Carbohydrates are the body’s most important source of energy and its preferred fuel source for intense activities such as running, biking, swimming, lifting and general training. Low carb diets are notorious for decreasing athletic performance and training productivity.
The carbohydrates not only provide energy for your next activity, they are the primary fuel source for recovery.
How do carbohydrates enhance performance?
- Provide a high energy source for intense performance activities.
- Carbs also assist in recovery, allowing us to train longer, multiple times per day, or on consecutive days.
- They prevent simultaneous muscle loss while fat loss is occurring.
As you can see, carbs are VERY important for performance and body composition. Here are some of my ‘Top Secret’ takes on carbs that I incorporate into my personal routine.
My carbohydrates before and after training
I can’t train on an empty stomach. For me, it’s like “driving a car on empty”. Some athletes do train while fasting, but my personal performance depends on having enough energy to really maximize a workout. If I avoid the crucial step of consuming SOME carbs before training, I get hungry while working out and lose both energy AND focus.
45 minutes to an hour before training I always eat healthy carbohydrates. Whole-grain cereals or whole-wheat toast are two of my personal faves, as well as a banana. I try to avoid saturated fats and even protein because what my body needs before training is energy = carbs.
In the 20-60 minutes after a workout, muscles can store both carbs and protein as energy. This assists in our recovery process and is why I eat a banana upon finishing or drink a glass of orange juice. If it was a hard workout, I drink a protein shake which gives me that extra boost to assist in muscle recovery.
Choosing my carbs wisely for the day to day
Here are 4 handful of important items to consider:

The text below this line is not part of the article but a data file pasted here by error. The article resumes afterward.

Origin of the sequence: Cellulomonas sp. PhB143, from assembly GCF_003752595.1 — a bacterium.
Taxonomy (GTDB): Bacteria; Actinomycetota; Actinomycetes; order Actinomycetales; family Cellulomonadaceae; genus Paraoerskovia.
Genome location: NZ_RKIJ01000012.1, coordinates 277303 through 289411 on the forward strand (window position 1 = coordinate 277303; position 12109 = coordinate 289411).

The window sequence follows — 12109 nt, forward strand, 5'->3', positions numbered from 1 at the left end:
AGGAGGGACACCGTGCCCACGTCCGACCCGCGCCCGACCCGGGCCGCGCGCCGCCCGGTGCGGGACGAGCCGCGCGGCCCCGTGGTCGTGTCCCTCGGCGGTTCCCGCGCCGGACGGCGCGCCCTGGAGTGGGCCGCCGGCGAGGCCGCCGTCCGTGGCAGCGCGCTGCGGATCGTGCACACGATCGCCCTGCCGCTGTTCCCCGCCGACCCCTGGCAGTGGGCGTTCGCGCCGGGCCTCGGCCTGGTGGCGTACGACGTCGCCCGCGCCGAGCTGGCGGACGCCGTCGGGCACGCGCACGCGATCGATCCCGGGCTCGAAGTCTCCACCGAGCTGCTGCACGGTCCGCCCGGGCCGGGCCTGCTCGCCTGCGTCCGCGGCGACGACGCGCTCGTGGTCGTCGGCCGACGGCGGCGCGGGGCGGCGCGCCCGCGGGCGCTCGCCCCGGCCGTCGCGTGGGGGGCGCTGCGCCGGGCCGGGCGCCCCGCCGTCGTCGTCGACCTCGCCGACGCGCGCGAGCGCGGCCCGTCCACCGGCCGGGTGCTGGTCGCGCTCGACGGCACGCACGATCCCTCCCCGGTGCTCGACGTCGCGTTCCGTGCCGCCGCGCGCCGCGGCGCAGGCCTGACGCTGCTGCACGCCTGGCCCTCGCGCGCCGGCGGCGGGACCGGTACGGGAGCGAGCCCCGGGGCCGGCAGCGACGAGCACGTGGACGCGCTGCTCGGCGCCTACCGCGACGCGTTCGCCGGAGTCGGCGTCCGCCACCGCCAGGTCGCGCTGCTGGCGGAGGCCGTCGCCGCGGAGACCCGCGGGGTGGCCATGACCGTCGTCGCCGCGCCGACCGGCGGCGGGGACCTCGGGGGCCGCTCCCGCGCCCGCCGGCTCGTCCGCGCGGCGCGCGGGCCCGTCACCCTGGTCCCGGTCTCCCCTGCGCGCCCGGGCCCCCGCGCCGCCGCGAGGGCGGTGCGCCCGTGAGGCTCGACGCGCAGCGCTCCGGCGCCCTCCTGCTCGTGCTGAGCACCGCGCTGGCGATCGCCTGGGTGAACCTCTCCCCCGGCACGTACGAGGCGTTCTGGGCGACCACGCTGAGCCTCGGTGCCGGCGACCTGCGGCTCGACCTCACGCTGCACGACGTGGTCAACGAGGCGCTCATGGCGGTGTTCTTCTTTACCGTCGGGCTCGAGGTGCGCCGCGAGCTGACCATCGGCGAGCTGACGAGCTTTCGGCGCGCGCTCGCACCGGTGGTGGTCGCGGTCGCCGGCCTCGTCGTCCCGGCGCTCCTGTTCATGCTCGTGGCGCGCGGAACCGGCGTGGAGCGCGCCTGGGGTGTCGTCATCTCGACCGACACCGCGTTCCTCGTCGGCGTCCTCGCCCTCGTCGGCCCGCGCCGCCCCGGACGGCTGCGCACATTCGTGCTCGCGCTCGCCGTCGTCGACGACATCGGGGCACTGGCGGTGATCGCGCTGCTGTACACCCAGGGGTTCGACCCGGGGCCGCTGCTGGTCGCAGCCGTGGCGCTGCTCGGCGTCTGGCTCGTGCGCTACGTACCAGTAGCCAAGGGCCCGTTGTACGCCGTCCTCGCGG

1. The more fiber-rich fruits and vegetables, the merrier: choose whole fresh fruits and vegetables! I try to avoid frozen and canned versions, especially if sugar is added. Fruit juices and dried fruits are concentrated sources of natural sugar and therefore have more calories. That is why I always choose whole fruits and vegetables because their fiber and water content helps fill me up with fewer calories. My favorite source of daily carbohydrates is veggies! My dinner every night starts with a veggie soup, then follows with some protein and grilled or baked veggies or a salad!
2. Whole grains carbohydrates: whole grains are a better nutritional source than refined grains as they contain more fiber and B vitamins. Refined grains are overly processed and much of their nutritional value is eliminated. My personal faves: organic quinoa and oats.
3. Limit added sugars: added sugar probably isn’t harmful in small amounts, but there is no health advantage to consuming any amount of added sugar.
4. Alcohol: certain types of alcohol can fit into a low-carb diet when consumed in moderation. Wine and light beer are both relatively low in carbs, with just 3–4 grams per serving. Pure forms of liquor like rum, whiskey, gin, and vodka are carb-free, although they do have sugar. To add a bit of flavor to these drinks while keeping carb intake in check, simply skip the sugary sweeteners and mix liquor with low-carb options like diet soda or sugar-free tonic water instead.
The moral of the story: choose your carbs wisely!
Limit foods with added sugars and refined grains and stay away from sugary drinks and candy, which are packed with calories but low in nutrition.
Instead, go for fruits, vegetables, and whole grains. And if there is a special occasion and you want to celebrate, choose low carb alcohol and no more than 1-2 drinks. Remember that excessive intake may slow fat burning and cause weight gain.
Find more healthy advice and tips in my blog .